What is the scope of your project? 

Now that you have your shortlist of potential funders you can shorten that list by thinking through the scope of your project. Drawing on your concept paper determine whether your project is more exploratory or a full-scale research project, such as an efficacy study or a clinical trial. The scale of your project, together with the funds needed, should help you determine which of the funders on your shortlist provide you with the greatest chance of a successful application. If you are considering a smaller-scale project, with a smaller budget, you might start by reaching out to the private funders on your list and having conversation with them.

Where support is there to help you choose?

Most institutions have a corporate and foundation relations office. The staff in these offices can offer you support in identifying, communicating with, and developing proposals for appropriate foundations and corporations. For these offices, success is based on how much funding they can help to bring into the institution. So, they are motivated to provide support to you and they are familiar with the granting priorities of many private funders. Similarly, there is often support at institutions to help you identify public funders. These staff might work within your college or department, or they might work at the institution level. Identifying all the supports available to you, and beyond, your institution before, and utilizing these supports throughout the process will help you be more successful.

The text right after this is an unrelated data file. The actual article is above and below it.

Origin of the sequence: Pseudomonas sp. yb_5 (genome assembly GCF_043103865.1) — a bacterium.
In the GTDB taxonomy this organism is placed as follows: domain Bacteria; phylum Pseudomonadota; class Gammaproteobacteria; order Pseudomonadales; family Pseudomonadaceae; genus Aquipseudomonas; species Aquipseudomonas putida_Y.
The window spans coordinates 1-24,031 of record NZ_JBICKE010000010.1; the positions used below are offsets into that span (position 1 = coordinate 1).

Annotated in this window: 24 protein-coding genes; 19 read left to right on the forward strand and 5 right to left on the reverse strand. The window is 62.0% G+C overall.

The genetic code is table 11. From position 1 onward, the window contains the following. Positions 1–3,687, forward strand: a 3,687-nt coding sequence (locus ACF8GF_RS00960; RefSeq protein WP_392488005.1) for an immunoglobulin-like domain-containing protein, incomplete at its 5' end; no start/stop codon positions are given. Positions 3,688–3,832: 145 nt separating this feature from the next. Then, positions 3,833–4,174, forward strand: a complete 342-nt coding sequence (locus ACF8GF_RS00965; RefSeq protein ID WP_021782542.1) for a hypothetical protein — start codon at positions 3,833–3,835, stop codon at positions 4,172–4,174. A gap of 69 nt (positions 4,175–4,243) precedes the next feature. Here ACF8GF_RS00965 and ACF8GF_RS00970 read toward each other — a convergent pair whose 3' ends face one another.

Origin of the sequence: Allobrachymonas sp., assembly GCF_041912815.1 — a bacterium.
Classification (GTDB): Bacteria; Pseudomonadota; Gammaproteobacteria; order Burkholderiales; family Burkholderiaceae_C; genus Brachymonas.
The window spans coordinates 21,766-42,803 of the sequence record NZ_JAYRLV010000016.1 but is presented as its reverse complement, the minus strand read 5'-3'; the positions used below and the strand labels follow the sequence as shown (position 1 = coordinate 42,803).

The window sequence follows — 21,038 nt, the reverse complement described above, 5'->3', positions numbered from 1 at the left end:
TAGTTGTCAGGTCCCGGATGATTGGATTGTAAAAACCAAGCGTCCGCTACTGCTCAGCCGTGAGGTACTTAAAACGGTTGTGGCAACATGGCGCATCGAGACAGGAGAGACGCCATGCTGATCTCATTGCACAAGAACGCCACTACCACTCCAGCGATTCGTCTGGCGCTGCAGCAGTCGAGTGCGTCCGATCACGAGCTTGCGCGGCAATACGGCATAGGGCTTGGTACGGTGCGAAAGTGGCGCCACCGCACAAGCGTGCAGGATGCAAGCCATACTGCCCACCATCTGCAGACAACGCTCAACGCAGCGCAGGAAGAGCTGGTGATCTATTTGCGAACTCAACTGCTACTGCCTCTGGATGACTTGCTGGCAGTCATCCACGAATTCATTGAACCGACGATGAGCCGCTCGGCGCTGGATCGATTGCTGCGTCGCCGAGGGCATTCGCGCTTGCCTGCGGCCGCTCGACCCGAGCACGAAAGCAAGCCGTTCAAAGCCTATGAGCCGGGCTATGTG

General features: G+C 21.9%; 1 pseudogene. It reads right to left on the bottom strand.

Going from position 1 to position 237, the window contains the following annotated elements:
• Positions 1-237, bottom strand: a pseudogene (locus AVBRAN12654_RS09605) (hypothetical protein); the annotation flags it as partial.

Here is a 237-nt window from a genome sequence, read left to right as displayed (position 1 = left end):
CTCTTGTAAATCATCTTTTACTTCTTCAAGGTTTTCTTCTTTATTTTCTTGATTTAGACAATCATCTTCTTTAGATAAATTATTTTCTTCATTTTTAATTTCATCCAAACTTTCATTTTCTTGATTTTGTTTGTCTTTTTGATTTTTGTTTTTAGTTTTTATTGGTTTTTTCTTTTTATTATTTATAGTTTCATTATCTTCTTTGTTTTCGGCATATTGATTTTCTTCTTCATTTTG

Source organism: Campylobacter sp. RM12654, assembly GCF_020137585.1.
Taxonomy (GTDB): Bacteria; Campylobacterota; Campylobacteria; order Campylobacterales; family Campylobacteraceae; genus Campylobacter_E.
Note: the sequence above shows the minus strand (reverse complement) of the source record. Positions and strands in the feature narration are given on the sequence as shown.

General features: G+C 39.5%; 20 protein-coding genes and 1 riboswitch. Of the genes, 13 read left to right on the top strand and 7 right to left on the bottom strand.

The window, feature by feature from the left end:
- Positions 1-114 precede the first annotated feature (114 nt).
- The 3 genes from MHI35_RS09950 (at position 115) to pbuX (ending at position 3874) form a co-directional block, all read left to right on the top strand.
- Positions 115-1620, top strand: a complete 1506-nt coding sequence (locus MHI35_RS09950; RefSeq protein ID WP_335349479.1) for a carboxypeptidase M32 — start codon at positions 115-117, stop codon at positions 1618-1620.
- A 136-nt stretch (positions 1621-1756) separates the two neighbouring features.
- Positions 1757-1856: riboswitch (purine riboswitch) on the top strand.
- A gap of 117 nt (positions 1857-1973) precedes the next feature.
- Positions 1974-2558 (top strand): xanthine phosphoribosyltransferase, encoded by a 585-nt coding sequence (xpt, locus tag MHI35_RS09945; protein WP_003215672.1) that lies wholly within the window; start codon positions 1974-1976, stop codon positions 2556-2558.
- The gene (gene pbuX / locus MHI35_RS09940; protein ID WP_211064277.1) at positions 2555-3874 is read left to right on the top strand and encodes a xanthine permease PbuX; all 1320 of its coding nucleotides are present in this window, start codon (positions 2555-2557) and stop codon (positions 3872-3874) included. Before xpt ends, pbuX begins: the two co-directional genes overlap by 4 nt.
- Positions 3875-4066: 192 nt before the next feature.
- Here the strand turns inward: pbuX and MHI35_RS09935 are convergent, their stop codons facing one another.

How do you communicate with programmer officers?

Now you can reach out and have a conversation with the program officers from the final selection of funding agencies on your list. Many grant proposals are rejected each year based on a lack of fit with the funding agency. So, talking to a program officer is a great way to ensure that you are submitting an application to the right place. Although the priorities for the grant program are articulated in the call for proposals, interpreting these priorities can sometimes be complex. Most program officers welcome these connections and conversations. Talking with researchers is part of the program officers’ role. In addition, by talking through a proposal idea with a researcher, program officers can steer away applications that are not a good fit with the grant programs priorities.

When you contact the program officer always identify the grant program you are seeking out, and the specific grant call if you have one. Email the program officer to request a call and include a few sentences about your research idea in the email. Offer to send them the concept paper. Once a call is set up, think about how best to summarize your concept paper in a phone conversation. Even if you have sent the concept paper ahead of the call, it is important to think through the main points of the paper in order to prepare for the call. Think about this as an elevator pitch. When on the call, there are a number of questions you can ask:

• Is my research project a good fit with your funding priorities?

• Do you expect the average amount traded during last cycle to change much this cycle?

• How competitive is the process? What is the acceptance rate?

• Are there areas I could edit that would improve my chances of successful review?